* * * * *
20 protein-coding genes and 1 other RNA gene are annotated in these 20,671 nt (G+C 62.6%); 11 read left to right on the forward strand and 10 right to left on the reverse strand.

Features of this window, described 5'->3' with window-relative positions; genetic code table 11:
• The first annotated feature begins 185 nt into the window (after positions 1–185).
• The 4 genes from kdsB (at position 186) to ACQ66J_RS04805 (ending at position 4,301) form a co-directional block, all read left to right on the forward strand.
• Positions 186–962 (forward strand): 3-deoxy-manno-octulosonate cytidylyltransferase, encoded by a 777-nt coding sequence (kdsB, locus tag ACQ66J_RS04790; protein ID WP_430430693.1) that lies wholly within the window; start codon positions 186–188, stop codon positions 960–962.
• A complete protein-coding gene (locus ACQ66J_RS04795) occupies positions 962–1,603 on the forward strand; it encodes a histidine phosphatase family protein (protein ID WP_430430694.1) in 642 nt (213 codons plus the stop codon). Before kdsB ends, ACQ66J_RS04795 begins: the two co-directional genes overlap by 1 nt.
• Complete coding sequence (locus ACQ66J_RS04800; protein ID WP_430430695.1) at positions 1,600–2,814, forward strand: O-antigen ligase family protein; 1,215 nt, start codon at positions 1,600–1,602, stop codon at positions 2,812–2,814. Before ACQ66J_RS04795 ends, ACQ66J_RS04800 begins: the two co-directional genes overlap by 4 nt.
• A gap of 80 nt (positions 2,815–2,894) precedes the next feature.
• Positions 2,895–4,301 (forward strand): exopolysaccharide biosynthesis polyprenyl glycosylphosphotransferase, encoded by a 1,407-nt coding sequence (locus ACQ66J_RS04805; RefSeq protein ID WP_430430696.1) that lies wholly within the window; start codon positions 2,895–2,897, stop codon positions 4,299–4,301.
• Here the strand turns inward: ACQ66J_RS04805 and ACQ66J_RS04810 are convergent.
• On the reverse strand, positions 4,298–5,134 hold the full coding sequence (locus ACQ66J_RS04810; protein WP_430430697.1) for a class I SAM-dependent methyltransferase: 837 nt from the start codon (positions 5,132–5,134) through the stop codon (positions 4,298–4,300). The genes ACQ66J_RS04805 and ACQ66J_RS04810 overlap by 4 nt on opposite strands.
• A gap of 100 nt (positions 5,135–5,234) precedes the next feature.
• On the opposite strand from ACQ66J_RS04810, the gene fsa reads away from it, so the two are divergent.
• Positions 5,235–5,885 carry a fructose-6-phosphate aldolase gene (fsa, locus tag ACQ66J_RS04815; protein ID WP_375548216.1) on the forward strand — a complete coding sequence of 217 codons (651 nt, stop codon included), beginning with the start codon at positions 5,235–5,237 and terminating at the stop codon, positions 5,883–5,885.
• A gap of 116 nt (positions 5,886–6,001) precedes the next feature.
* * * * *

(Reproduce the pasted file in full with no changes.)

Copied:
20 protein-coding genes and 1 other RNA gene are annotated in these 20,671 nt (G+C 62.6%); 11 read left to right on the forward strand and 10 right to left on the reverse strand.

Features of this window, described 5'->3' with window-relative positions; genetic code table 11:
• The first annotated feature begins 185 nt into the window (after positions 1–185).
• The 4 genes from kdsB (at position 186) to ACQ66J_RS04805 (ending at position 4,301) form a co-directional block, all read left to right on the forward strand.
• Positions 186–962 (forward strand): 3-deoxy-manno-octulosonate cytidylyltransferase, encoded by a 777-nt coding sequence (kdsB, locus tag ACQ66J_RS04790; protein ID WP_430430693.1) that lies wholly within the window; start codon positions 186–188, stop codon positions 960–962.
• A complete protein-coding gene (locus ACQ66J_RS04795) occupies positions 962–1,603 on the forward strand; it encodes a histidine phosphatase family protein (protein ID WP_430430694.1) in 642 nt (213 codons plus the stop codon). Before kdsB ends, ACQ66J_RS04795 begins: the two co-directional genes overlap by 1 nt.
• Complete coding sequence (locus ACQ66J_RS04800; protein ID WP_430430695.1) at positions 1,600–2,814, forward strand: O-antigen ligase family protein; 1,215 nt, start codon at positions 1,600–1,602, stop codon at positions 2,812–2,814. Before ACQ66J_RS04795 ends, ACQ66J_RS04800 begins: the two co-directional genes overlap by 4 nt.
• A gap of 80 nt (positions 2,815–2,894) precedes the next feature.
• Positions 2,895–4,301 (forward strand): exopolysaccharide biosynthesis polyprenyl glycosylphosphotransferase, encoded by a 1,407-nt coding sequence (locus ACQ66J_RS04805; RefSeq protein ID WP_430430696.1) that lies wholly within the window; start codon positions 2,895–2,897, stop codon positions 4,299–4,301.
• Here the strand turns inward: ACQ66J_RS04805 and ACQ66J_RS04810 are convergent.
• On the reverse strand, positions 4,298–5,134 hold the full coding sequence (locus ACQ66J_RS04810; protein WP_430430697.1) for a class I SAM-dependent methyltransferase: 837 nt from the start codon (positions 5,132–5,134) through the stop codon (positions 4,298–4,300). The genes ACQ66J_RS04805 and ACQ66J_RS04810 overlap by 4 nt on opposite strands.
• A gap of 100 nt (positions 5,135–5,234) precedes the next feature.
• On the opposite strand from ACQ66J_RS04810, the gene fsa reads away from it, so the two are divergent.
• Positions 5,235–5,885 carry a fructose-6-phosphate aldolase gene (fsa, locus tag ACQ66J_RS04815; protein ID WP_375548216.1) on the forward strand — a complete coding sequence of 217 codons (651 nt, stop codon included), beginning with the start codon at positions 5,235–5,237 and terminating at the stop codon, positions 5,883–5,885.
• A gap of 116 nt (positions 5,886–6,001) precedes the next feature.